The Dawn report, although very detailed and supposedly based on multiple sources who attended the meeting, has been vigorously and categorically denied by the Pakistan government.

Be that as it may, there is no question that Pakistan’s elite is in deep crisis.

Sharif’s Pakistan Muslim League (Nawaz) government has come under bitter attack this week from its parliamentary opponents for its response to the Indian military strikes. Imran Khan, who has developed increasingly close ties to the military since his Pakistan Tehreek-e-Insaf (PTI) became the country’s third largest party, has accused Sharif of being a “coward” and denounced him for failing to strike back against India, although he has notably failed to say how or what should be done.

The Pakistan People’s Party (PPP) has denounced Sharif for Pakistan’s diplomatic isolation. In an emergency parliamentary debate, PPP representatives attributed Pakistan’s predicament to the government having allowed freedom to “non-state actors” and failing to expose internationally India’s aggression including its threats to dismember Pakistan via support for the Balochistan separatist insurgency and its violations of the Indus Water Treaty. They also denounced the government for mismanaging relations with Washington.

“The US is already their [India’s] ally” complained PPP Senator Sherry Rehman, a former Pakistani ambassador to Washington. “They have already started making bases there. Afghanistan is already blaming us. You have no interests in common with the superpowers.”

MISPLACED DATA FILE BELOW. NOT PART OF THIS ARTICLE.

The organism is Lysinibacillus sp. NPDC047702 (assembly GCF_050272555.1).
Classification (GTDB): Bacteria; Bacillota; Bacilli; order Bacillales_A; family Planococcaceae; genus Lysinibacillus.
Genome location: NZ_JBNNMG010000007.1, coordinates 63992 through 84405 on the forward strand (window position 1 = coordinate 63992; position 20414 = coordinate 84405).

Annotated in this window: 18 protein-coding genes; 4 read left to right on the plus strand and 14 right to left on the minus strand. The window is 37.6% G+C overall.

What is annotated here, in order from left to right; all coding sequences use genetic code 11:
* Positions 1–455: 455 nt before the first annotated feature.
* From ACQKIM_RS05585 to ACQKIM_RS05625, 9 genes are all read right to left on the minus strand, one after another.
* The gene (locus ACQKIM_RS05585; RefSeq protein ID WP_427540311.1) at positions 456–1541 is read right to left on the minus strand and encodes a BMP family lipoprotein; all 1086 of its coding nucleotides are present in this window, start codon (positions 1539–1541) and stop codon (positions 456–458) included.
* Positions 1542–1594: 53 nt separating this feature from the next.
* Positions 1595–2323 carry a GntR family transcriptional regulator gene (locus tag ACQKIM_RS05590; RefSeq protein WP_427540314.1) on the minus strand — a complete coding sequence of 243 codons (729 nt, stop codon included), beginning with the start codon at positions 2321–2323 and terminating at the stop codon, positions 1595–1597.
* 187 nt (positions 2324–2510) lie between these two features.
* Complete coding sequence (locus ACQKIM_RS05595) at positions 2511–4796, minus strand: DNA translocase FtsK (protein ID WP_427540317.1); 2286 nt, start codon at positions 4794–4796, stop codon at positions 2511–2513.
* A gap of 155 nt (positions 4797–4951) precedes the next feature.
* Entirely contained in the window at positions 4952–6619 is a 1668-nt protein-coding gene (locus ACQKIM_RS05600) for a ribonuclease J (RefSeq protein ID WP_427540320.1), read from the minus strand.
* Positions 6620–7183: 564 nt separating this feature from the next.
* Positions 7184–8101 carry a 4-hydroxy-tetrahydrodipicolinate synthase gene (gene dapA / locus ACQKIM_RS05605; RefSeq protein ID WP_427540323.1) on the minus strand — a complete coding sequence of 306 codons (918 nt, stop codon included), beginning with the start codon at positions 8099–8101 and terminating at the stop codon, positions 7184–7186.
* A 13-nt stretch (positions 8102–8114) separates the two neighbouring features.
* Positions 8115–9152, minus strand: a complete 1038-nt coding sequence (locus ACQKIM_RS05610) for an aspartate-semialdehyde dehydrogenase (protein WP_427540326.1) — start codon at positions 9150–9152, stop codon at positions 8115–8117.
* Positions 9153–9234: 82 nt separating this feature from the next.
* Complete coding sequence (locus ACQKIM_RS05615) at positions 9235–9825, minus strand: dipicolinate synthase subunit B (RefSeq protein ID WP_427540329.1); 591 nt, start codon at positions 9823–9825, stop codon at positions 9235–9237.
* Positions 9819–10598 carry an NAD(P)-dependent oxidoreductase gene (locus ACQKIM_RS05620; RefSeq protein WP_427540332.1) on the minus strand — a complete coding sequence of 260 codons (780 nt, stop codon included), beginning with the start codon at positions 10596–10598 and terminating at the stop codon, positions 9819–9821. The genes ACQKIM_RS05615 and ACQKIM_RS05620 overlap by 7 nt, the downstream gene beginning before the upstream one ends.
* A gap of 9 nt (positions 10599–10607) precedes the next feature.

For decades Pakistan rested geopolitically on the twin pillars of Washington and Beijing. But the US has dramatically downgraded its relations with Islamabad in pursuit of a strategic partnership with India, which because of its size, large military, and dominant geostrategic position in the Indian Ocean, US war-planners view as pivotal counterweight to China.

Washington’s strategic favours to India, including giving New Delhi access to its most advanced weaponry, have only increased the already large military-strategic gap between India and Pakistan.

And the steps Islamabad has taken in response—strengthening it ties with China and maintaining ties with the Taliban so as to ensure it has a major say in any Afghan “peace settlement”—have only exacerbated tensions with Washington.

The Indian bourgeoisie, meanwhile, calculates that by aligning itself with US imperialism it can bolster its ambitions to be the regional hegemon of South Asia, at the expense of Pakistan, but also of China, which has developed significant economic ties in the region and is seeking to incorporate it into its One Belt One Road initiative.

The strategic crisis of Pakistan’s venal bourgeois elite increases the dangers of a catastrophic war. First, because it will only whet the predatory appetites of the Indian ruling elite, and second, because it can drive the Pakistani ruling class and its politically powerful military to desperate measures. Fearing the ever-widening strategic gap with India, Pakistan recently developed and deployed “battlefield” or tactical nuclear weapons—weapons it has in recent weeks repeatedly vowed that it will use in the event of a large-scale Indian invasion.